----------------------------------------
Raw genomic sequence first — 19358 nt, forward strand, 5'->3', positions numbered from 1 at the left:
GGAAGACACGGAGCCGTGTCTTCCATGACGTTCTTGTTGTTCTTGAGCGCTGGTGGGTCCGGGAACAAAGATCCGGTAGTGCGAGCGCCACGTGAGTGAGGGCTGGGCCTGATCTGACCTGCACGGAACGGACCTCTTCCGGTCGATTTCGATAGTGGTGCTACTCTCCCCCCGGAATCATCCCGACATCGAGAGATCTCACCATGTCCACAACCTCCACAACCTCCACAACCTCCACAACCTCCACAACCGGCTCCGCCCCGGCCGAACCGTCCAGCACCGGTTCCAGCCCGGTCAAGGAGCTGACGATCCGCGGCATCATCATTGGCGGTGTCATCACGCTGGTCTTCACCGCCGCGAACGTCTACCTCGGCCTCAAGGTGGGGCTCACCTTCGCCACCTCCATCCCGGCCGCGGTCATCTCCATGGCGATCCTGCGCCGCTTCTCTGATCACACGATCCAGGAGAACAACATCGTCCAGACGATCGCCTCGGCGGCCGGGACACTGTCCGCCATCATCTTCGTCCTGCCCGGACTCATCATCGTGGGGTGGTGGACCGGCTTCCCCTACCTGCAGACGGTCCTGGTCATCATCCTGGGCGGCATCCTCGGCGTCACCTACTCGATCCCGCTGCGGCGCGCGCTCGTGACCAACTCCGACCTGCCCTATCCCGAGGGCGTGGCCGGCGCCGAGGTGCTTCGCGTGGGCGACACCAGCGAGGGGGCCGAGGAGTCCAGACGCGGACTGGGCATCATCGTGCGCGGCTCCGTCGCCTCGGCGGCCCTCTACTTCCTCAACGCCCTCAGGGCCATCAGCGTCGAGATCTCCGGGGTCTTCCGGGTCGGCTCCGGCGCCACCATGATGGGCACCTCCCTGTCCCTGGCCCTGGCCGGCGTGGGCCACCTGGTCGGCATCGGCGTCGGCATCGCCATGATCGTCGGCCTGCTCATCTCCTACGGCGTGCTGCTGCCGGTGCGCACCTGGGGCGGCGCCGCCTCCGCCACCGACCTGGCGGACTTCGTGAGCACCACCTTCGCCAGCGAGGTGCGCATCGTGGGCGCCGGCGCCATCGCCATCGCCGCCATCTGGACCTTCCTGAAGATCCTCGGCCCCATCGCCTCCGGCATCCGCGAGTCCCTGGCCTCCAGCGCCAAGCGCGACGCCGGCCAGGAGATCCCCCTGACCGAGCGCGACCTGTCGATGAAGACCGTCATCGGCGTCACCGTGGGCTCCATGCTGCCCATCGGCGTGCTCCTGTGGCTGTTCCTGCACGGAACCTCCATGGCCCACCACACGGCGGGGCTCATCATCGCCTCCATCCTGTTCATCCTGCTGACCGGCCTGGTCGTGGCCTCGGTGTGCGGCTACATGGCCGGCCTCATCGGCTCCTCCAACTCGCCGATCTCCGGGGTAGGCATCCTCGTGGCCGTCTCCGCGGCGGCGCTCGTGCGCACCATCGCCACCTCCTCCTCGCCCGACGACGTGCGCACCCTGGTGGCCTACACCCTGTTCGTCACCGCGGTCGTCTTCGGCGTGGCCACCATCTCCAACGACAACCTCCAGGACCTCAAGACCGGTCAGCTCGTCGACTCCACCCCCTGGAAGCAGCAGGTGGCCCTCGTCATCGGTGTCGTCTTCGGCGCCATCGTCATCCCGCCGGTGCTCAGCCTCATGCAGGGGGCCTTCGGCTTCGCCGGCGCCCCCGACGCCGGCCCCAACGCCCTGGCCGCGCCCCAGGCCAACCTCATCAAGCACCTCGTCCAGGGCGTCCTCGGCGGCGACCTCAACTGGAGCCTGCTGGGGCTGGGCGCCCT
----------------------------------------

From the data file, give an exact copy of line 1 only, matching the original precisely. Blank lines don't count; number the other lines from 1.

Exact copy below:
Raw genomic sequence first — 19358 nt, forward strand, 5'->3', positions numbered from 1 at the left: